Wednesday, May 10

Culture Wars

I know it's been a long time since I really put any thought into a post, but I've been driven to it by Shae. Her inspiration was an NYT article (which has since expired; I'm slow, sorry), the crux of which was: "A growing number of conservatives see birth control as part of an ailing culture that overemphasizes sex and devalues human life. Is this the beginning of the next culture war?"

I know many of you are familiar with the theory in Freakonomics that the drop in crime at the end of the 1980s was a direct result of Roe v Wade. If you aren't, basically it posited that since women who were least able to care for children were able to terminate their pregnancies (before Roe it was pretty much only wealthy families who had the access and means to [relatively safe] abortion---remember Dirty Dancing?). My personal theory is that, combined with efforts by 2nd wave feminism and a post-Roe, post-Vietnam cultural environment, sex education and contraception became a part of the program. So, if we put more restrictions on all of these things, what do we get?

Shae also links to this WaPost story: Unwanted Pregnancies Rise for Poor Women; Rate Drops for Those Well Above Poverty Level, Report Indicates. Is this the secret to the culture wars above? Well-to-do women have fewer children later in life, while lower class women are forced to abstain if they want to better themselves? Because the chances you're going to start life out economically disadvantaged, get pregnant and have a child at 16, then pull yourself out of it before you're 30 are slim to none. Not only are you going to be beneath the upper middle-class women even when your first child is basically self-sufficient (I'm assuming her/his wages are going into the family expenses)---you're probably going to have more babies by then, cause you still don't have adequate birth control, sex & reproductive health education.

Asked what was driving the trends, the authors noted that some state and federal reproductive health programs have been cut or made more restrictive in recent years. State and federal programs have increasingly focused on abstinence rather than contraception, and some analysts have argued that the shift is leading to less use of contraceptives and more unintended pregnancies.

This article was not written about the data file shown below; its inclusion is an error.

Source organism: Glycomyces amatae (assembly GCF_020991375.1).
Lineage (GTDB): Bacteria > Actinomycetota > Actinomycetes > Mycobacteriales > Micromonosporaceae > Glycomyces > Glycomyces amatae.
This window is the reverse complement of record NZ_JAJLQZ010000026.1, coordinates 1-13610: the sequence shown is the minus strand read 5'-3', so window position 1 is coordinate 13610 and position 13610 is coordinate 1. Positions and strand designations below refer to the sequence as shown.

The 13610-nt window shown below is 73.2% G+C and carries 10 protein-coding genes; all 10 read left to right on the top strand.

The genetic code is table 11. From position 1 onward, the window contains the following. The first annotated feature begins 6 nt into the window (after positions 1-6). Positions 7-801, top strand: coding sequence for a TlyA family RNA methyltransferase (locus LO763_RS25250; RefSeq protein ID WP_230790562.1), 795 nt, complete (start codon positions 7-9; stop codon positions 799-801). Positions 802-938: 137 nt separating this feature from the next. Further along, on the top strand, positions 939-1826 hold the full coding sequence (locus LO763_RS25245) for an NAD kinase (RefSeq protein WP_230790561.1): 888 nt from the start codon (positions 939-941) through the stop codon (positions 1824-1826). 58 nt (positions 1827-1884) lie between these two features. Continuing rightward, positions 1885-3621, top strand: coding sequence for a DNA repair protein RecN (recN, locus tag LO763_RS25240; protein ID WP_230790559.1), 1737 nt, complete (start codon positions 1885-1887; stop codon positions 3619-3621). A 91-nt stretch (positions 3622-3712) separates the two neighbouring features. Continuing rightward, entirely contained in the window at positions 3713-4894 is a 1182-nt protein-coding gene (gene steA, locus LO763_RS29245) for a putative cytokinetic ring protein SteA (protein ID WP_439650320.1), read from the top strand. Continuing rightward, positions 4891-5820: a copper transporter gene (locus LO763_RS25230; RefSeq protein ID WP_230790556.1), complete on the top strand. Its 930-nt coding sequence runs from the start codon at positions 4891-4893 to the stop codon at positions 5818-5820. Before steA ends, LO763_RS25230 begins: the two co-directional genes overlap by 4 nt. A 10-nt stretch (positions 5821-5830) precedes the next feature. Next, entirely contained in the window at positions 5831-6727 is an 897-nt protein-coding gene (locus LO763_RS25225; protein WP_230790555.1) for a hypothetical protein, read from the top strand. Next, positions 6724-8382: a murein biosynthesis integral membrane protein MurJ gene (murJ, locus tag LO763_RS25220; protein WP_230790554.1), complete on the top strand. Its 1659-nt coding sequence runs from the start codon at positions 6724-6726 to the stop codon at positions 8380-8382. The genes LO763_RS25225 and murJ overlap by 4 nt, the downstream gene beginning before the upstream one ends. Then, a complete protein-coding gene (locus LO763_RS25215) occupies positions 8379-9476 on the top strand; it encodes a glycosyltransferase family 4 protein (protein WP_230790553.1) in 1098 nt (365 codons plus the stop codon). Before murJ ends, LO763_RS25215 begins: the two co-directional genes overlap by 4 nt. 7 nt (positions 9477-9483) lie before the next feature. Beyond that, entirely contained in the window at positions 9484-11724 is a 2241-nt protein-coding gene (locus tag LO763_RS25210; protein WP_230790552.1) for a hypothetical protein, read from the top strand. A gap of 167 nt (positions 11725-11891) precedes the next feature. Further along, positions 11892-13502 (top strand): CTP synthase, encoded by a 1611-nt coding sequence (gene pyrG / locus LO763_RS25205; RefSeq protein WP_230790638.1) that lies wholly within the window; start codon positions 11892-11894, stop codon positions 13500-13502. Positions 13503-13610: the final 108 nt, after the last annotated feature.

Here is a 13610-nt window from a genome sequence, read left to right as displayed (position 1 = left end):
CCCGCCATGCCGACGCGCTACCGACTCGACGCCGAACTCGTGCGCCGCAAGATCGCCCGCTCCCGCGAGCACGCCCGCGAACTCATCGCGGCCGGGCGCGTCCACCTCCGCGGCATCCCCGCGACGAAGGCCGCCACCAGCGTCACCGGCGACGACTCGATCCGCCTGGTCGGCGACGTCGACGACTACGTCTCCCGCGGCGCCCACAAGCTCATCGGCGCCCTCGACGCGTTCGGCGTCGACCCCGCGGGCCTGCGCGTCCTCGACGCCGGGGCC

This article also points out that abortion rates are rising for poor women while dropping in wealthier women. Just goes to show that if you don't tell people their options about birth control, they're still going to have sex---and then are forced to choose between a lifetime of responsibility for a child they didn't plan, or maybe even want, and abortion---which personally sounds horrifying. Your local clinic probably won't be allowed to discuss abortion with you in a few years if we keep going in the same direction we've been headed, the class divide will only increase exponentially as wealthy women can control if, when, and how many kids to have---while the have-nots have more and more children.

Incidentally, the Atlantic has a great article on "Life After Roe" this month, and the feature story is a great peek into what social changes may be precipitated by the USSC overturning the landmark womens' reproductive rights case, just in case that happens. I personally would take a Malcom-X type stance to ensure that it didn't. (Did you hear that, South Dakota? Don't make me fly out there!)


Shae said...

I'll be right there with ya, sistah. Thanks for the shout out. :)

I used to roll my eyes at my Mom's occassional radicalism when it came to women's bodies and their rights. And now now we're fighting the same old fights.

Guess the '70s really have come back into fashion.

Memphis Word Nerd said...

Seventies? This feels more like the Fifties. Scary.

SB, I love this post.